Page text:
Danielle Roberts & Shea Kucenski | Creative Websites & Digital Marketing Strategies

Introduction and Interview by David Wagstaff

This interview with Danielle and Shea is part of a series of articles from entrepreneurs, compiled with the goal of providing other business owners and soon-to-be business owners with a realistic view of what it takes to run a business and some of the challenges commonly faced.

As a unique aspect of this article, it is the first of the series on Lesbian, Gay, Bi-Sexual, Transgender & Queer (LGBTQ) business owners.  As we develop a larger group of articles, expect to see articles focused on specific industries, stages of business and likely other attributes that may define some aspect of our business identity.
Fittingly, on Danielle and Shea’s website I found this quote, which made me smile.


“Do we have to know who’s gay and who’s straight? Can’t we just love everybody and judge them by the car they drive?”  Ellen DeGeneres


While most of these interviews stem from people who have applied to be part of the Entrepreneur’s Network, I met Danielle and Shea recently through a personal introduction. A person who is interested in developing the reputation of a local community as being LGBTQ-friendly found me on the StartOut Website (link to https://startout.org/) as a resource for business owners.  He introduced me to Danielle and Shea as Lesbian business owners in Woodbury, NJ.

So back to the question, does it matter if a business owner is LGBTQ?  As part of this series, I’m trying to pass along some lessons I’ve learned over the years.  The lesson here is work with customer segments which are natural to you, or at least be open to opportunities that may develop from these groups.  For example, if you live in NJ but are from Puerto Rico, you may find other Puerto Rican businesses owners as a supportive affinity group.

I regularly see female business owners marketing to other women.  That doesn’t mean the affinity group has to be your exclusive market, although for some businesses it is.  But it may be a space where it’s relatively easier to find trust.

As I learned more about Danielle and Shea by looking at their website and profile, I found their company name fun and creative – A Tail of Two Creatives.  Because they are in digital marketing, their brand, logo, and look of their website immediately fostered confidence and trust in their brand.  Their LinkedIn Profile also built confidence.  They each have nearly ten years of professional experience in digital marketing, social media or creative fields.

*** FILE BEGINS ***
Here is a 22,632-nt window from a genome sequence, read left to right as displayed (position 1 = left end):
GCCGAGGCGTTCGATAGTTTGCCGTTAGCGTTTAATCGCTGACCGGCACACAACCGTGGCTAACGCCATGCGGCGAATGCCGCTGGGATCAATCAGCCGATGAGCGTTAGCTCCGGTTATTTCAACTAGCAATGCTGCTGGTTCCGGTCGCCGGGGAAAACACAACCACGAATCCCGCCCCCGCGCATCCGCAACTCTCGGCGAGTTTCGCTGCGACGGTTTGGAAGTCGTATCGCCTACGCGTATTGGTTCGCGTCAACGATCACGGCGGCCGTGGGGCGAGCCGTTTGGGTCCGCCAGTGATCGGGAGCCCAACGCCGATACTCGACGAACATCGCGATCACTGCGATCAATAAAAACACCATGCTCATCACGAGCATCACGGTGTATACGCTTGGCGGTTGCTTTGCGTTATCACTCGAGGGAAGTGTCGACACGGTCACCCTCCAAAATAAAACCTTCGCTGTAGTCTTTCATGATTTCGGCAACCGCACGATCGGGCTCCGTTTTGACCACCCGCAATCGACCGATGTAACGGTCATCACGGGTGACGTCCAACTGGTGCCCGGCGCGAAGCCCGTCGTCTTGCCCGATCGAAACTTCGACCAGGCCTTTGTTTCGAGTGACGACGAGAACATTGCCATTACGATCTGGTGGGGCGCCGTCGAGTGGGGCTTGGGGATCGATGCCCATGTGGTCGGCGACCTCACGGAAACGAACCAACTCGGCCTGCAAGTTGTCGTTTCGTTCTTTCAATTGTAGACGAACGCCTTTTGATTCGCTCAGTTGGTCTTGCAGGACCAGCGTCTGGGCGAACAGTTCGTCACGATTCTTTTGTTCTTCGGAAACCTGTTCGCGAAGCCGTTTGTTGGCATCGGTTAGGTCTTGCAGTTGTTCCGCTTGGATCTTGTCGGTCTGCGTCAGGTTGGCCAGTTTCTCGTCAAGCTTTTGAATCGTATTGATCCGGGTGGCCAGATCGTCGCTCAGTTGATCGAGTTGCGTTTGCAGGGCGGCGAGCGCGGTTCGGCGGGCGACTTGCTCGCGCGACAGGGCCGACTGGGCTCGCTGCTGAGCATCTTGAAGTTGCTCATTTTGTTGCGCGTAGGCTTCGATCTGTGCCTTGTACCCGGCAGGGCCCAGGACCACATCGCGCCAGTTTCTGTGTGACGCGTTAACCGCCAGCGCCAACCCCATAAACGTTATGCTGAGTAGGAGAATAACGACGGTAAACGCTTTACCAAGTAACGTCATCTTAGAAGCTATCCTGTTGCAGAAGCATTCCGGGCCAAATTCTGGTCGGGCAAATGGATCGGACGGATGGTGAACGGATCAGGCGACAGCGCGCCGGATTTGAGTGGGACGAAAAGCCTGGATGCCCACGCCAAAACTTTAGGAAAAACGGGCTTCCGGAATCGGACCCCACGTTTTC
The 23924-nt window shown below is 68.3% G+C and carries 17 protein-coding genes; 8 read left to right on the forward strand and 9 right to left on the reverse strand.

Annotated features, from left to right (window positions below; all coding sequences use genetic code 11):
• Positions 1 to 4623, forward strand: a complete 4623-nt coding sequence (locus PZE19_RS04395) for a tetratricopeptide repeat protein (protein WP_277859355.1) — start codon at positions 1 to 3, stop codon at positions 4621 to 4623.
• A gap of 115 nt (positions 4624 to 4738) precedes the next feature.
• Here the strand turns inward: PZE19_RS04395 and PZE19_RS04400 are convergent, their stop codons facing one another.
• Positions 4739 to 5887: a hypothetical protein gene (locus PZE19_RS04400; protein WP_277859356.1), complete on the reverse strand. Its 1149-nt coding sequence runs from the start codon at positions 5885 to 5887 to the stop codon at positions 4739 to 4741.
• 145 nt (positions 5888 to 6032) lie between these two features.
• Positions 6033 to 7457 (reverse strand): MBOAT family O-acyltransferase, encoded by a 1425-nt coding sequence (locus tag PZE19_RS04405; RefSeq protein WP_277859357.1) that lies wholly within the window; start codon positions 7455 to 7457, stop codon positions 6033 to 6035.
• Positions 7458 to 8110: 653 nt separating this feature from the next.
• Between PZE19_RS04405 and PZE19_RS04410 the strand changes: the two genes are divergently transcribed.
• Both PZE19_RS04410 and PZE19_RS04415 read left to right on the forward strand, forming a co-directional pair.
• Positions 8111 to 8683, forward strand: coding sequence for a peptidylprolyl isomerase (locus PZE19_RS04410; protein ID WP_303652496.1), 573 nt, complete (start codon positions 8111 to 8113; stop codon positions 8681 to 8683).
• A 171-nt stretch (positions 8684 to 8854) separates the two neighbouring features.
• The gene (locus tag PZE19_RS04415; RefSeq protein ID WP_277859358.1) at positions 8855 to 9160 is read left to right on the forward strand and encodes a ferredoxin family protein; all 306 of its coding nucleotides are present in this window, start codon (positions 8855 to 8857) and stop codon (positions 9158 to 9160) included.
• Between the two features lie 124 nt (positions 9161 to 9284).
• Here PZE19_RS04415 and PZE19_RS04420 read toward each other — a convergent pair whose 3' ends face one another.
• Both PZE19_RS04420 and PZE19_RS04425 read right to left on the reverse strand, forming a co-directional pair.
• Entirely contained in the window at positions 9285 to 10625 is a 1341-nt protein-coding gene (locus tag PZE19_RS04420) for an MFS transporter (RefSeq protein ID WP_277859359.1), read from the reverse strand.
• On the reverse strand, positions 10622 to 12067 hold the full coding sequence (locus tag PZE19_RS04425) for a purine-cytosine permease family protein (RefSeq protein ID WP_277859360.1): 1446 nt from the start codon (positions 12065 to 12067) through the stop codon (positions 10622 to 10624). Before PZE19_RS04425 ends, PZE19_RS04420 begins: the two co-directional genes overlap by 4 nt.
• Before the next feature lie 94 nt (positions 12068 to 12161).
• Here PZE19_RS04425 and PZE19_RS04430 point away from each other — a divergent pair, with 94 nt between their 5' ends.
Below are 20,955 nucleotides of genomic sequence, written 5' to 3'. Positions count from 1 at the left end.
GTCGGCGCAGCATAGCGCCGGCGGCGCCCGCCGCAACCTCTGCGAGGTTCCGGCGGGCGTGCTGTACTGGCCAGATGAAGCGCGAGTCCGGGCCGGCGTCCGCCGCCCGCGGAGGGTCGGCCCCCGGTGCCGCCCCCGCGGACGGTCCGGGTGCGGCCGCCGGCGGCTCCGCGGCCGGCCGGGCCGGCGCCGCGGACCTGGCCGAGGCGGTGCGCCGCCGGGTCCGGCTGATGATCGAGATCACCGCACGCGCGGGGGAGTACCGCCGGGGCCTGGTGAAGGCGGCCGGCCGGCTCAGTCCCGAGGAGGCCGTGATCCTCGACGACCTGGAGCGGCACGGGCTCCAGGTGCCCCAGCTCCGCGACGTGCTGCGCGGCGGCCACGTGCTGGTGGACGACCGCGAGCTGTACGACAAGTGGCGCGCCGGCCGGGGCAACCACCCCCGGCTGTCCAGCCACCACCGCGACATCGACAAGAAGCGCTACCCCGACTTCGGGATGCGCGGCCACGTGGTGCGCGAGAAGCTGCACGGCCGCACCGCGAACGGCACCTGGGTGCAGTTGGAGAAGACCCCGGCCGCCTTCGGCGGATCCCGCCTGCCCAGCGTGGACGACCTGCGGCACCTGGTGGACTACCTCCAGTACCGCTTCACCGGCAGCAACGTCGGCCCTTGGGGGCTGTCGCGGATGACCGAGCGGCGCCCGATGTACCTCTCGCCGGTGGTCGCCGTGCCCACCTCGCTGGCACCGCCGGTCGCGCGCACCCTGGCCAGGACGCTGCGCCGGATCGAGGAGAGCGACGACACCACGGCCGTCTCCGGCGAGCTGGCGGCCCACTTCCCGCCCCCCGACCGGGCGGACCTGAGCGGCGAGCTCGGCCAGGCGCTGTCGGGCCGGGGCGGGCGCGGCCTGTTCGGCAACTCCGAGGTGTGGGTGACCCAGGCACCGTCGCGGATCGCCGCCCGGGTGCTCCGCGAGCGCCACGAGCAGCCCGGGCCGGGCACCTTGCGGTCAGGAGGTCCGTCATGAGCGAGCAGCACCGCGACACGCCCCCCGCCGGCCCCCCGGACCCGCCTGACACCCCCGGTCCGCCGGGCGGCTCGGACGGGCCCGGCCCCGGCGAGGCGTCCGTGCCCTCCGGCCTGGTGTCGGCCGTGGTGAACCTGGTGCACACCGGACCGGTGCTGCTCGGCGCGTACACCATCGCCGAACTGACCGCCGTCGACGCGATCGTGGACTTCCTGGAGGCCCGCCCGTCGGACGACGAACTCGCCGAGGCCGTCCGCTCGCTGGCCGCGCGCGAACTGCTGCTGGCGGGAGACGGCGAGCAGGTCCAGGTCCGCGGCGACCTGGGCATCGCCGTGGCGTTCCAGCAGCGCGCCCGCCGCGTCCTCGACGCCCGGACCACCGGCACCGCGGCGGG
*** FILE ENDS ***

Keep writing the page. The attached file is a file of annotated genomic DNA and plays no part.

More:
I had a chance to speak with them and learned more about their experience and ultimately decided to work together.  As part of this process, I was impressed that they were willing to invest some time in getting to know my business.  You have to be pretty confident in your services to be willing to invest some time in getting to know a prospect.

For my part, when Danielle and Shea can find ways to help me see a positive ROI on my marketing, I can see a very long-term relationship with them.  As a business owner, I would prefer to work with the same trusted business partners for the long-run.  It’s disruptive to switch partners, and there is always the ramp-up learning, resulting in lower ROI.

In the interview, the first few questions and answers are really clear and speak for themselves, but I think it’s worth commenting on the situation of family members working together. In my experience, having two founders or two people committed to a business’ success significantly improves the probability of success if they don’t have major issues in their working relationship.  I tried working with my husband in one of my businesses a few years ago, and we found we didn’t work well together. We discovered it ran the risk of hurting our relationship. We decided to keep business and personal life separate.  I have clients who have spouses working as equal partners and decision makers in the business and I have had several married couple teams where one spouse leads the company and the other spouse manages the day to day operations of the business.

The benefit of these types of relationships can include:

  • A fully trusted partner in the business
  • Two people equally committed to business success
  • The ability to use the unique strengths of two people
  • The ability to share the workload. Running all aspects of a business takes a lot of work
  • The ability to spend time with someone you love or care about

In question 6, Danielle and Shea mention they have found the 80/20 rule and that 80% of their business profitability comes from 20% of their customers. Since providing financial consulting services and financial advice to business owners is my primary service, this point hit home for me.  It’s very common in businesses to find a relatively small percentage of customers can generate most of the business’ profitability.  Knowing which customers and which types of customers are most profitable for your business is an important lesson for many business owners. That distinction can make a huge difference in the long-run profitability of the company.

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About Danielle Roberts and Shea Kucenski, Websites and Digital Marketing Strategies.

Website: Tail of two creatives

Danielle and Shea craft high-quality professional digital marketing services that help businesses succeed online. Their digital marketing strategy focus on effective social media marketing, creative problem solving, and beautiful and effective graphic and website design.